Spanberger projected to win in near-sweep for Va. incumbents in Congress

The Associated Press on Sunday projected that U.S. Rep. Abigail Spanberger will be reelected to her seat in Virginia’s 7th District after a dayslong count of votes that was prolonged by mail-in votes in the midst of the pandemic.

Spanberger, a Democrat, is nearly 8,000 votes ahead of Republican Del. Nick Freitas in the strip-shaped district in central Virginia that includes Culpeper, Chesterfield, Henrico and Nottoway counties and skirts to the west of Richmond.

It was Spanberger’s first reelection challenge. Freitas led for much of Tuesday night, but Spanberger closed the margin steadily through Wednesday and took the lead late Wednesday afternoon, by about 5,000 votes — 227,540 (50.49%) to 222,406 (49.35%).

At about 6 p.m. Wednesday, Spanberger declared victory:

This race was notable in part for the amount of money spent on it: As of a month ago, almost $2 million more was spent on this congressional race than the presidential race in Virginia.

“It was always projected to be a competitive race,” Mark Rozelle, dean of the Schar School of Policy at George Mason University, told WTOP on Wednesday afternoon.

Spanberger won in 2018 in a Democratic wave year, he explained, but the 7th voted for Donald Trump in 2016, and Spanberger voted for his impeachment earlier this year. Trump’s presence on the ballot likely drove Republican turnout in the district, Rozelle said.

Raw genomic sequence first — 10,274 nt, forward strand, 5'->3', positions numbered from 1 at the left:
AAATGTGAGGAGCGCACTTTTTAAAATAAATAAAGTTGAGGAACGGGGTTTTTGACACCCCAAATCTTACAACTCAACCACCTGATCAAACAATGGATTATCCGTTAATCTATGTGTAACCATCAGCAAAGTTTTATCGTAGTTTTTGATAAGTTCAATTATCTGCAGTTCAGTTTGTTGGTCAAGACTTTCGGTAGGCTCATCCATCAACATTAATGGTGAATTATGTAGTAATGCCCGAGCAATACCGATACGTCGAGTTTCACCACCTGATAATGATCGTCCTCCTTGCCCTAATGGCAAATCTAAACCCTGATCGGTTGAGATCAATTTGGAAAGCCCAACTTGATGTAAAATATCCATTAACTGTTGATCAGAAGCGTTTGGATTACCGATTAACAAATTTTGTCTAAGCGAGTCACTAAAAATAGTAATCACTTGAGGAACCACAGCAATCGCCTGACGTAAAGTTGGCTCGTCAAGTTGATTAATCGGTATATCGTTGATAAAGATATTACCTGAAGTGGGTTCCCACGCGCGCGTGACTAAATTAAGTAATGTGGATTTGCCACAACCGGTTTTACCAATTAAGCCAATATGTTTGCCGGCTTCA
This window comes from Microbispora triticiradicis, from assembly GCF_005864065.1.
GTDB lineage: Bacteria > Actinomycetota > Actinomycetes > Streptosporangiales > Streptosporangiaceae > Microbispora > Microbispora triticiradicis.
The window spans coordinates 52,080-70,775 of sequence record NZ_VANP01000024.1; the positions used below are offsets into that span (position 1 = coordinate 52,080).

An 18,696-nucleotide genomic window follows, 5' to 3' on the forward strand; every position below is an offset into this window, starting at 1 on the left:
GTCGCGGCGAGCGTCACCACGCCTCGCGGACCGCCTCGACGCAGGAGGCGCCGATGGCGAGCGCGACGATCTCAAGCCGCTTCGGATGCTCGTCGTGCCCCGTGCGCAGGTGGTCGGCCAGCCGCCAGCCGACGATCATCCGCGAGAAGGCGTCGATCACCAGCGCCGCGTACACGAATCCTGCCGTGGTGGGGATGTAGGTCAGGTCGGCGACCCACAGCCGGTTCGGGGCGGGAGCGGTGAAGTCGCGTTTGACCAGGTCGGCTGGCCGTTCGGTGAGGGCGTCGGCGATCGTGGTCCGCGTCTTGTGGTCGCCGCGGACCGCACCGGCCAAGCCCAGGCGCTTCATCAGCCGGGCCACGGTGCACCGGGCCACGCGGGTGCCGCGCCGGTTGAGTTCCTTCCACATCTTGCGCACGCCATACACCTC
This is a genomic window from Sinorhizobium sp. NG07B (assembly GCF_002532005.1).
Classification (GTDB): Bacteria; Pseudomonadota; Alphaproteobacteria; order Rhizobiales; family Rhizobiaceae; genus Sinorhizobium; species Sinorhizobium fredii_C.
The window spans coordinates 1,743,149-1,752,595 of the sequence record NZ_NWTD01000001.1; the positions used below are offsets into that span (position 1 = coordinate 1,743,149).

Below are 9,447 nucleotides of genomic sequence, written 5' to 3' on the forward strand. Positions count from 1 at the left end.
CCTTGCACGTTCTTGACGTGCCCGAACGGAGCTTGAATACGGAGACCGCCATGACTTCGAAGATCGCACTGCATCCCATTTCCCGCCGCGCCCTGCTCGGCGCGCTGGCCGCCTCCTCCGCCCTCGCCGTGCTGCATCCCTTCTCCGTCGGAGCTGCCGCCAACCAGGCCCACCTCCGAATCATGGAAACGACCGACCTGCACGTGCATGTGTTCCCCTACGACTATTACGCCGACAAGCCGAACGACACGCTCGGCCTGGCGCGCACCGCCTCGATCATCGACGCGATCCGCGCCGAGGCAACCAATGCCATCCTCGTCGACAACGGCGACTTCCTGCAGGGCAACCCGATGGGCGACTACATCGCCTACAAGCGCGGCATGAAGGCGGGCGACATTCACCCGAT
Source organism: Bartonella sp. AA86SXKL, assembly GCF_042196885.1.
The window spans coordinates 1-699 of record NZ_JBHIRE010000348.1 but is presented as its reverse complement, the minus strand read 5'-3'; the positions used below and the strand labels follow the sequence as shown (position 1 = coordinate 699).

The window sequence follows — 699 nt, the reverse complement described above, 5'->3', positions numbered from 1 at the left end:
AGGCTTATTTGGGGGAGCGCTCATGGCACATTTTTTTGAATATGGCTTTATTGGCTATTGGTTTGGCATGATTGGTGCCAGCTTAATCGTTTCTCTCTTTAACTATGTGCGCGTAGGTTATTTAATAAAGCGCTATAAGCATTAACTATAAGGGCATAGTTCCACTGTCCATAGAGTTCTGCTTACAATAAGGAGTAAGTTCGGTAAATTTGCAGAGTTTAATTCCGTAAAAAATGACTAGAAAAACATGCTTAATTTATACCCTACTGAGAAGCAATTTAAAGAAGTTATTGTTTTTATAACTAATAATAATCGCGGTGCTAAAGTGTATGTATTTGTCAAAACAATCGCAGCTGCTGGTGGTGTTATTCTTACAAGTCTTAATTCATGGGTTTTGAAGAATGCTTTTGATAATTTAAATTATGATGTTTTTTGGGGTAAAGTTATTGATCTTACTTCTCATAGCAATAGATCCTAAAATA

A host of local races and bond issues, as well as two amendments to the Virginia Constitution, are also on the ballot. You can read about them here.

All results are unofficial until they have been certified by the Virginia Department of Elections Nov. 16.

Spanberger’s apparent result means that the only non-incumbent to win a seat in Congress from Virginia was a member of the incumbent’s own party. The partisan breakdown remains seven Democrats to four Republicans.


In other races:

In the 5th Congressional District, which stretches from the North Carolina border through Charlottesville and into parts of Fauquier County, Democrat Cameron Webb, a doctor, lawyer and a public health expert at the University of Virginia, has conceded the race to Republican Bob Good, a former Liberty University official.

With all precincts reporting, Good has about 53.4% of the vote to Webb’s 46.3%.

Rozelle said winning the 5th was “a dream for the Democrats,” and their hope came from the possibility that Good leaned too far to the right in a general election.

The Republicans nominated Good in an upset over incumbent Denver Riggleman. Riggleman had angered arch-conservatives in Virginia for, among other things, officiating at a same-sex wedding. Webb held a slim lead in most polling this autumn.

But a very strong turnout in rural areas, again likely energized by Trump’s presence on the ballot, meant “it was likely” Good would win out, Rozelle said.

NBC News said, “Few congressional elections with the potential to flip a seat in November show the country’s widening political divide” like the 5th District.

This will be the third straight election that has produced a new representative from the district. The district includes Buckingham and Nelson counties, identified by Ballotpedia as Pivot Counties where the presidential vote went to Democrat Barack Obama in 2008 and 2012 but Republican Donald Trump in 2016.